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College spring breaks and the general rigmarole of coastal tourists often lead to unsavory speech when the waves are rolling in, and so is the summer shandy. Profanity, whether you like it or not, is a part of daily life for many, especially for those shouting out their car windows. Given the U.S. Constitution’s First Amendment, it would seem you could say anything in public, but not in Virginia Beach. In fact, dedicated to it was one weird street sign you’ve never heard of.

What is a grawlix?

This weird street sign is in Virginia Beach. What does it mean?
Virginia Beach no profanity sign | Ben Schumin, Flickr Creative Commons Attribution-ShareAlike 2.0

When was the last time you and your friends used a grawlix? Probably recently if you’re in the Twittersphere or under 30. A grawlix is a typographical symbol, usually a combination of them, to make certain words, like profane vocabulary, unpronounceable. Vox says their first usage came in a 1901 comic strip, “Lady Bountiful Is Shocked,” which leaned heavily into exclamation points instead of swear words.

Nowadays, grawlixes are typically led by the first letter in the profane word. If you tried to type out George Carlin’s infamous “seven dirty words,” it would require more hashtags than your younger sister’s last Instagram post. But not for Virginia Beach’s laughably odd street sign; it’s all grawlix or nothing.

Cussing is a civil penalty

The state code was never very clear on this, but if it’s an S, P, F, C, M, or T-bomb in Virginia, it’s a misdemeanor offense. Or at least it was. Minted in 1950, the law states:

“If any person shall, in the presence or hearing of another, curse or abuse such other person, or use any violent abusive language to such person concerning himself or any of his relations, or otherwise use such language, under circumstances reasonably calculated to provoke a breach of the peace, he shall be guilty of a Class 3 misdemeanor.”

Code of Virginia §18.2-416 states

Nevertheless, “Profane swearing” was illegal in the commonwealth beginning in 1792, but is traced further to then-General George Washington’s 1776 Order Against Profanity, First Amendment Watch reports. At that time, the fine for “a vice hitherto little known in our American Army” was 83 cents. In 2020, a judge could impose a fine of up to $250, but the residents of Virginia Beach waved goodbye to the sign that year as well.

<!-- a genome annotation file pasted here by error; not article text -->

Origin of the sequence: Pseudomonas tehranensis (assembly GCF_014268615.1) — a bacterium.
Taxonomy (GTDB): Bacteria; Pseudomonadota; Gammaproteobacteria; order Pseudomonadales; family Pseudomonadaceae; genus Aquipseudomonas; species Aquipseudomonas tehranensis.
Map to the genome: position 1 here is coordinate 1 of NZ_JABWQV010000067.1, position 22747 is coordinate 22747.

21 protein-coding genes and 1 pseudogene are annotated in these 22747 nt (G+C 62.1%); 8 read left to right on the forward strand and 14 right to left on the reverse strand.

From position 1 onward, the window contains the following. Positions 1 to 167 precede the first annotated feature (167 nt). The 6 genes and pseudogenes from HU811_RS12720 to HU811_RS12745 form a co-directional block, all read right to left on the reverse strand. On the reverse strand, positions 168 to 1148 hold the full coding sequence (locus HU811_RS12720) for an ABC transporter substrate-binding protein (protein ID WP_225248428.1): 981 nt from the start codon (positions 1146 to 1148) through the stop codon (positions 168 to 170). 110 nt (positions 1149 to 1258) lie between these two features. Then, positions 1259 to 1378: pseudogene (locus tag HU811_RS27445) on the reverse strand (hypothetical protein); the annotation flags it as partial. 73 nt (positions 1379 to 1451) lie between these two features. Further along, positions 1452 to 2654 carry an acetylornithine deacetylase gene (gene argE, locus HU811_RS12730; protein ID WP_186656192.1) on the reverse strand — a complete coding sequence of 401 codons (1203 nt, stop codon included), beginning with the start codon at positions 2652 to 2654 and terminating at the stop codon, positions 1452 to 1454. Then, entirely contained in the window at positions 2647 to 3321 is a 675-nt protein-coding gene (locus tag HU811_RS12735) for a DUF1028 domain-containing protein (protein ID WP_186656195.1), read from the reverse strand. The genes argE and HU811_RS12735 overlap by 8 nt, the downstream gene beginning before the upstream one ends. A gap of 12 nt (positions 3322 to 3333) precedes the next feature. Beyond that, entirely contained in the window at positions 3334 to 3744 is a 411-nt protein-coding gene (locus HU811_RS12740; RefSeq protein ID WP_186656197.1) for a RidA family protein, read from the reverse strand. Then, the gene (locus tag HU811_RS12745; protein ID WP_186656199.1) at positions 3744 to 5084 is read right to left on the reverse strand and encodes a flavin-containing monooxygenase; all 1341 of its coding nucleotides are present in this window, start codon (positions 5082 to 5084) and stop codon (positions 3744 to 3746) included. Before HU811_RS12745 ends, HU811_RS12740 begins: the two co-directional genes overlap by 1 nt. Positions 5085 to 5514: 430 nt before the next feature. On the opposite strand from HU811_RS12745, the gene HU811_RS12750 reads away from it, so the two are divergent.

Official numbers for civil convictions and ticket payments are hard to come by. However, in 2019, 25 people paid the $250 fine, pumping $6,250 into the coastal city’s coffers. But it’s far less elsewhere. Arlington County, the bustling metropolis outside the nation’s capital in, only charged three people with public profanity laws over the course of two years.

Isn’t Virginia Beach’s weird street sign a violation of free speech?

What is this weird street sign in Virginia Beach?
Virginia Beach no profanity sign | Roger Gregory, Flickr Creative Commons Attribution-ShareAlike 2.0

That’s what many have said over the years, but it’s never been challenged. Regardless, most scholars point to Cohen v. California (1971).

Anti-war activist Paul Robert Cohen was arrested in 1968 in a Los Angeles, California, courthouse for wearing a jacket with the words on it stating, “F*** the Draft,” see those are grawlixes, too. In his protest, he was charged under a California statute that prohibited “maliciously and willfully disturbing the peace” through any offensive conduct. Cohen was convicted and ordered to pay a $50 fine or face 30 days in jail.

After two failed appeals, the case was taken by the U.S. Supreme Court. In a 5-4 decision repealing the California court decisions, Justice John Marshall Harlan II wrote quite famously, “One man’s vulgarity is another’s lyric.” Subsequently, any potential offense is not necessarily conducive to an offense against public peace, and the suppression of free speech cannot be justified. So, Cohen can wear his jacket, and you can drop an F-bomb beside a cop—but not to a cop, remember that.

Virginia Beach’s weird street sign is no more

During the Virginia General Assembly’s 2020 legislative session, state lawmakers said to hell with the anachronistic legal code. Both chambers voted to repeal based on HB 1071, sponsored by bipartisan duo Michael J. Webert (R-Fauquier County) and Dawn Adams (D-Richmond). House Republicans had introduced a similar bill in every legislative session since 2016. Still, it wasn’t until Democrats retook the majority that Delegate Webert could finally get his bill through to the governor.

The part-time legislator, full-time cattle farmer, said things changed when his colleagues across the aisle also agreed that the state’s code violated First Amendment free speech protections. For him, it was a particularly rewarding outcome. “When you’re working with cows and a 1,400-pound animal doesn’t do what you want it to, or steps on your feet, every once in a while something colorful comes out of your mouth,” he said to the Washington Post in 2017. And next time Bessie misbehaves, he won’t have to look over his shoulder for the 5-0, and you can curse your heart’s desire on the Virginia Beach boardwalk and elsewhere.

That same legislative session, the Western Hemisphere’s oldest political body also advanced into the present, repealing the law against fornication. That’s right, up until 2020, voluntary sexual intercourse by an unmarried person was illegal. But NPR reports that the Virginia General Assembly decided to keep the spitting ban, which one lawmaker called “yucky.”

Unfortunately, there isn’t a weird street sign associated with the public prohibition on saliva ejection. But we here at MotorBiscuit are looking for more weird street signs. Comment below if you have one for us, and we’ll check it out.